November 16, 2006

Buddha Break 2006.11.16

I'll start off today's Buddha Break with some quotes:

"The religion of the future will be a cosmic religion. It should transcend personal God and avoid dogma and theology. Covering both the natural and the spiritual, it should be based on a religious sense arising from the experience of all things natural and spiritual as a meaningful unity. Buddhism answers this description... If there is any religion that could cope with modern scientific needs it would be Buddhism." -- Albert Einstein

"The coming of Buddhism to the West may well prove to be the most important event of the Twentieth Century." -- Arnold Toynbee, Historian

"Buddhism has transformed every culture it has entered, and Buddhism has been transformed by its entry into that culture." -- Arnold Toynbee

"My confidence in venturing into science lies in my basic belief that as in science so in Buddhism, understanding the nature of reality is pursued by means of critical investigation: if scientific analysis were conclusively to demonstrate certain claims in Buddhism to be false, then we must accept the findings of science and abandon those claims." -- Dalai Lama

"The Dalai Lama seemed genuinely enthusiastic about the foreigners who had recently come to Buddhism; he said he thought Americans and other Westerners had an affinity for Buddhism because they didn't believe anything until it was proven. The Buddha, he reminded me, told people not to follow anything blindly, for Buddhism is not based on belief so much as rational experiment. If, like a scientist, you replicated the Buddha's experiment, you should get the same good results -- enlightenment." -- Lama Surya Das

I found these quotes while reading Michael Shermer's review of the Dalai Lama's book, The Universe in a Single Atom: The Convergence of Science and Spirituality. Coincidently, I am currently reading Lama Surya Das's book, Awakening the Buddha Within: Tibetan Wisdom for the Western World. I recently re-read Stephen Batchelor's masterful and life-altering book, Alone with Others: An Existential Approach to Buddhism.


Why do we stick to our bad habits? Why do so many people ignore public warnings and advertisements about the dangers of smoking, drinking alcohol, overeating, stressing out and otherwise persist in habits and behaviours that we know aren't good for us? According to a University of Alberta researcher it's because we aren't getting at the underlying reasons of why we persist in bad habits or risky behaviour.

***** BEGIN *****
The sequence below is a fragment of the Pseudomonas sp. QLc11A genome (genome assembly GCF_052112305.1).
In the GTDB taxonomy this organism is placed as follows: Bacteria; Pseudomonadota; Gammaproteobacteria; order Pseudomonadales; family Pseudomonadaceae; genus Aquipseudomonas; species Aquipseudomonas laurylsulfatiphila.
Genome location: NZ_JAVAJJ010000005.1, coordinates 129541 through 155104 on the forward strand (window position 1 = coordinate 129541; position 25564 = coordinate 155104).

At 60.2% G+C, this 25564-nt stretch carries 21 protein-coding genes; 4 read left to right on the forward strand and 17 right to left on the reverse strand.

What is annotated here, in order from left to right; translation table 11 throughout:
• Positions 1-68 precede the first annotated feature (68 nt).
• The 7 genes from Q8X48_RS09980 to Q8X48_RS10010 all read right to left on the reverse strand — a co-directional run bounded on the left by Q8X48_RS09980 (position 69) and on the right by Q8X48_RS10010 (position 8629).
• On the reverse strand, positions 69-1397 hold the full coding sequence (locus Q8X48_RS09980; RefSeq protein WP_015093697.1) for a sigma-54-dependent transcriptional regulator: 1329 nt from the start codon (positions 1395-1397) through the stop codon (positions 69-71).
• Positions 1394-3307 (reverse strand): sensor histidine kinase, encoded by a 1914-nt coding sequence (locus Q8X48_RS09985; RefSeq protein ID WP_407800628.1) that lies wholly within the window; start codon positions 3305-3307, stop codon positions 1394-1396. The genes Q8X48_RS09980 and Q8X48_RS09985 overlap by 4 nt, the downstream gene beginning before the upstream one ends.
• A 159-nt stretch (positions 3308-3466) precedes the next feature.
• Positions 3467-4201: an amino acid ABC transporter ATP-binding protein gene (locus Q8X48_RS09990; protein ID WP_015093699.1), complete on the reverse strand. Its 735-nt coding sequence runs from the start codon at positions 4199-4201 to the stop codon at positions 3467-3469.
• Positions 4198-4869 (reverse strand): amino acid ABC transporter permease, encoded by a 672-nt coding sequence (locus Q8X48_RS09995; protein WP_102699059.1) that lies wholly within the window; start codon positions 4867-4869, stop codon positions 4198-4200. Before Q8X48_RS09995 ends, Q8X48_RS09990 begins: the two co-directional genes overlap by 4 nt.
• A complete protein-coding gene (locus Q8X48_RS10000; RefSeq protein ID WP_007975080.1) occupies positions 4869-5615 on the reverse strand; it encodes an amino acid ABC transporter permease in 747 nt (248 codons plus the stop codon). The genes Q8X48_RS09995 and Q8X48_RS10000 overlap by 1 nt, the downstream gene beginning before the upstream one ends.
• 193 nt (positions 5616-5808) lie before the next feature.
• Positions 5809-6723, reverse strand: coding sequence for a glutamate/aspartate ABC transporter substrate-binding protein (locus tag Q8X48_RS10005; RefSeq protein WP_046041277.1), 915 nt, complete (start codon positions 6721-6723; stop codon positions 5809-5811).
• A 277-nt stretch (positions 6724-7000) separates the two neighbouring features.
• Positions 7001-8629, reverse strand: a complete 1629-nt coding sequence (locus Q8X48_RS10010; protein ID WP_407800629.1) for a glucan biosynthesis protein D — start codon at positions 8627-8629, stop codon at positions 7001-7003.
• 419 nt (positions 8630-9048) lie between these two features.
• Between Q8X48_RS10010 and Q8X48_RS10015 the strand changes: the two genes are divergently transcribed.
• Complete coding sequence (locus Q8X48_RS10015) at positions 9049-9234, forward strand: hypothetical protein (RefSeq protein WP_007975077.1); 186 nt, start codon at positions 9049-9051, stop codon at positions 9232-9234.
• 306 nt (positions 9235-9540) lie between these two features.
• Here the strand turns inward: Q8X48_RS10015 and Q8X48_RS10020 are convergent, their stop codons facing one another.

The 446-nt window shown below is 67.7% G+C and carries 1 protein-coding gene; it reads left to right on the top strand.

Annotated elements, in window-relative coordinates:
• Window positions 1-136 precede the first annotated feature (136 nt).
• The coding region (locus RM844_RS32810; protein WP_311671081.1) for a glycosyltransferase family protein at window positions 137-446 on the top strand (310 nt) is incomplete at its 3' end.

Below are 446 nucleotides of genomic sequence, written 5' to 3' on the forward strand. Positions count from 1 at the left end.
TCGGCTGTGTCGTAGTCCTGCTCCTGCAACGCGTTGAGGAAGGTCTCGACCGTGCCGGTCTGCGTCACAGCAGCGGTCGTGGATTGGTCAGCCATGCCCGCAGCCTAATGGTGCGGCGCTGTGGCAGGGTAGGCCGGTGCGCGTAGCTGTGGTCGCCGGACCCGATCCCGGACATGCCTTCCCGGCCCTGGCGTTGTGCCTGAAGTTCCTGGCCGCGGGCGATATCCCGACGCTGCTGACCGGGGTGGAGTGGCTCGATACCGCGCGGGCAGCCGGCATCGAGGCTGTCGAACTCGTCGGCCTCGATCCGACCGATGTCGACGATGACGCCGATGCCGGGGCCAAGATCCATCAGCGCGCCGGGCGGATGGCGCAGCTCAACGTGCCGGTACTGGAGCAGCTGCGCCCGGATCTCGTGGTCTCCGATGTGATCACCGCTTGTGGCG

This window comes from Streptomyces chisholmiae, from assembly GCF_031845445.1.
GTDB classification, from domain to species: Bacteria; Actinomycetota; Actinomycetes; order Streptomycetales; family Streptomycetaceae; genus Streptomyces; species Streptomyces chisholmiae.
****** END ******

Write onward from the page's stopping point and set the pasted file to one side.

It's been shown that high IQs protect kids from traumatic events. A new U.S. study has found that children who are more intelligent than their peers at age 6 were less likely to experience traumatic events by age 17 and, if they did, were less likely to develop post-traumatic stress disorder (PTSD).


Paul Harris discusses Daniel Goleman's new book, Social Intelligence: The New Science of Human Relationships and asks, "How Do You Measure People Skills?" Harris writes,
Goleman's new book, Social Intelligence, has two themes. First, he situates emotional intelligence much more explicitly in the context of interpersonal relations. If the hallmark of the emotionally intelligent is awareness and regulation of the self, the hallmark of the socially intelligent is awareness of, and sensitivity toward, other people. Second, he ties his proposals concerning social intelligence to the burgeoning field of social neuroscience.
Goleman is no stranger to Buddhism, the author of such books as Healing Emotions: Conversations with the Dalai Lama on Mindfulness, Emotions, and Health (2003) and The Sanity We Are Born With: A Buddhist Approach to Psychology (2005, co-authored with Chogyam Trungpa).


Ryan McReynolds is an accidental Buddhist.


Lin Jensen describes the mind that dwells nowhere. He writes,
Although worry is typically an anxious effort to prepare for some future event, a worried mind is not a ready mind. It’s too busy planning ahead. I sometimes fret over the violence that marks our species, turning us against one another. But no matter how serious and justified this worry of mine might be, it won’t help when the time comes to act. Even the best strategies and plans, as fit for an anticipated occasion as they might seem, get in the way when discrete momentary choice and action are required. This exact moment is forever the time for a beginner’s mind, the mind that dwells nowhere.

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